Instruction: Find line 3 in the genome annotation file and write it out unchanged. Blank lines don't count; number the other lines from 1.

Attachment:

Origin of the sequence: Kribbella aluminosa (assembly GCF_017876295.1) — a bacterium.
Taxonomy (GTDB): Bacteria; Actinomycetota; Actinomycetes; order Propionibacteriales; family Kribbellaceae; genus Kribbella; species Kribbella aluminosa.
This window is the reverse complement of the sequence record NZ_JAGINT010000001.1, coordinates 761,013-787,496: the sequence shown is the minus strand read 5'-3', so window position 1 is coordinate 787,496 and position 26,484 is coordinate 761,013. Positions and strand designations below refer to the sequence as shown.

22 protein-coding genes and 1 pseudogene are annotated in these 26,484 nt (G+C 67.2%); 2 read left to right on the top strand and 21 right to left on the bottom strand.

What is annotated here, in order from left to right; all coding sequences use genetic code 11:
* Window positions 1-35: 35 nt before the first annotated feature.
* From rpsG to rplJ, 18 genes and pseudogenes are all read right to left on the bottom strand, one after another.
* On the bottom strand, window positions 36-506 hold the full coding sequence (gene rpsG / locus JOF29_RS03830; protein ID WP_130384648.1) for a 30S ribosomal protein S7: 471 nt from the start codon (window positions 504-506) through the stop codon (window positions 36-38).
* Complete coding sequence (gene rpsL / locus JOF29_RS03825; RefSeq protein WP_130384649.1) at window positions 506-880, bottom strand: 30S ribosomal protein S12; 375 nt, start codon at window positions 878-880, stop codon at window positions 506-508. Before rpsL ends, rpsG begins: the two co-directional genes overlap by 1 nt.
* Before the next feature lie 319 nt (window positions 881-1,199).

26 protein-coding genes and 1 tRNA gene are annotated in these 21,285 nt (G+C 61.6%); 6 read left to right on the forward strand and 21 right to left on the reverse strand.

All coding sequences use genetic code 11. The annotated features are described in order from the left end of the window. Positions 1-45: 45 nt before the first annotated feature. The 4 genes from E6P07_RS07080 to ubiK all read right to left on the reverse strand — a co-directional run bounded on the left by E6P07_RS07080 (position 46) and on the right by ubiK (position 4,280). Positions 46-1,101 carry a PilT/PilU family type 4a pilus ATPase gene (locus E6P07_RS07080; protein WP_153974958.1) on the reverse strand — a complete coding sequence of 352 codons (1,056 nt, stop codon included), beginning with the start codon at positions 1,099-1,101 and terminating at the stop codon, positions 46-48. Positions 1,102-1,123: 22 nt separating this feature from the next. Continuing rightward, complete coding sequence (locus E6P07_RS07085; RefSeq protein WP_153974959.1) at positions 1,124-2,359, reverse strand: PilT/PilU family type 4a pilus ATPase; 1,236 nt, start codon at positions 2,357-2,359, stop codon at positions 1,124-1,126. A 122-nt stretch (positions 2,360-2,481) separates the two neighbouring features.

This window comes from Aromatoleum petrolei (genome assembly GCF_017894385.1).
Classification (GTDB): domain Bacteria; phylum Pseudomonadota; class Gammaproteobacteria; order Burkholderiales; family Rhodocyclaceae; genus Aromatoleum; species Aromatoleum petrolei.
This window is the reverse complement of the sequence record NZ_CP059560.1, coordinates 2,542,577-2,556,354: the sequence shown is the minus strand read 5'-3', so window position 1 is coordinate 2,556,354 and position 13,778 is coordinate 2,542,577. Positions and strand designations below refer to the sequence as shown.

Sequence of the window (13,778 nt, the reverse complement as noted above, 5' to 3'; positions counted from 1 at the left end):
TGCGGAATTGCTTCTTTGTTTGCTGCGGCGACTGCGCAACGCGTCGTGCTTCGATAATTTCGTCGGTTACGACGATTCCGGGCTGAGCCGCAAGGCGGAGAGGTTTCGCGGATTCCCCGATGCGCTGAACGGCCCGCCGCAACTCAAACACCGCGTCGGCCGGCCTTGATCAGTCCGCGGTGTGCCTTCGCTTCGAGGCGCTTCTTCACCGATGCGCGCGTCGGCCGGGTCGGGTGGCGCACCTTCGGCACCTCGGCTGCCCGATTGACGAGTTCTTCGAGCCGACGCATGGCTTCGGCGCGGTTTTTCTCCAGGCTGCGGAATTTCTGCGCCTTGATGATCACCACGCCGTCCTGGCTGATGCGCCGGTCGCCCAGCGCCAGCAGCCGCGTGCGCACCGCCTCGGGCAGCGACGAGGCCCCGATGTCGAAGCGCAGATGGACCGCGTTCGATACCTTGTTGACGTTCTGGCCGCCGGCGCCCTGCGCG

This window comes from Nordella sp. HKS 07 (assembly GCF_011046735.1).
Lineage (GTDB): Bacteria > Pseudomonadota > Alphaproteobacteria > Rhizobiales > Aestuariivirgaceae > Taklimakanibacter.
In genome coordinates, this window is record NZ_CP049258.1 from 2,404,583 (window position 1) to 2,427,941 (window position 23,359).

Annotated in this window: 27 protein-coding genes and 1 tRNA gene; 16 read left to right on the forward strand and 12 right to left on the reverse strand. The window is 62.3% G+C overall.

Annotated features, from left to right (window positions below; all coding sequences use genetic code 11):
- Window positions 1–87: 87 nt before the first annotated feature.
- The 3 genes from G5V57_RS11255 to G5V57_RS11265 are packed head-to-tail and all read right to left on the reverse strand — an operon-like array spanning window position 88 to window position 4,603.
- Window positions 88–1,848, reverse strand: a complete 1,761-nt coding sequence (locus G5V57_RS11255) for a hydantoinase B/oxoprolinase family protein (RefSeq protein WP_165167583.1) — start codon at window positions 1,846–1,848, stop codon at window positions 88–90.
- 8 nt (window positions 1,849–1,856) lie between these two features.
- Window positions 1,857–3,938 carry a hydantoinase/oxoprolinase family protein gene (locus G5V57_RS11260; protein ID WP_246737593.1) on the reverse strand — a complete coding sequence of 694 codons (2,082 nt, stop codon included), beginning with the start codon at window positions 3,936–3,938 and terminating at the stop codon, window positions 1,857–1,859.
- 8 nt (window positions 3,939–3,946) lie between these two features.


This window is the reverse complement of the sequence record NZ_JAGINT010000001.1, coordinates 761,013-787,496: the sequence shown is the minus strand read 5'-3', so window position 1 is coordinate 787,496 and position 26,484 is coordinate 761,013. Positions and strand designations below refer to the sequence as shown.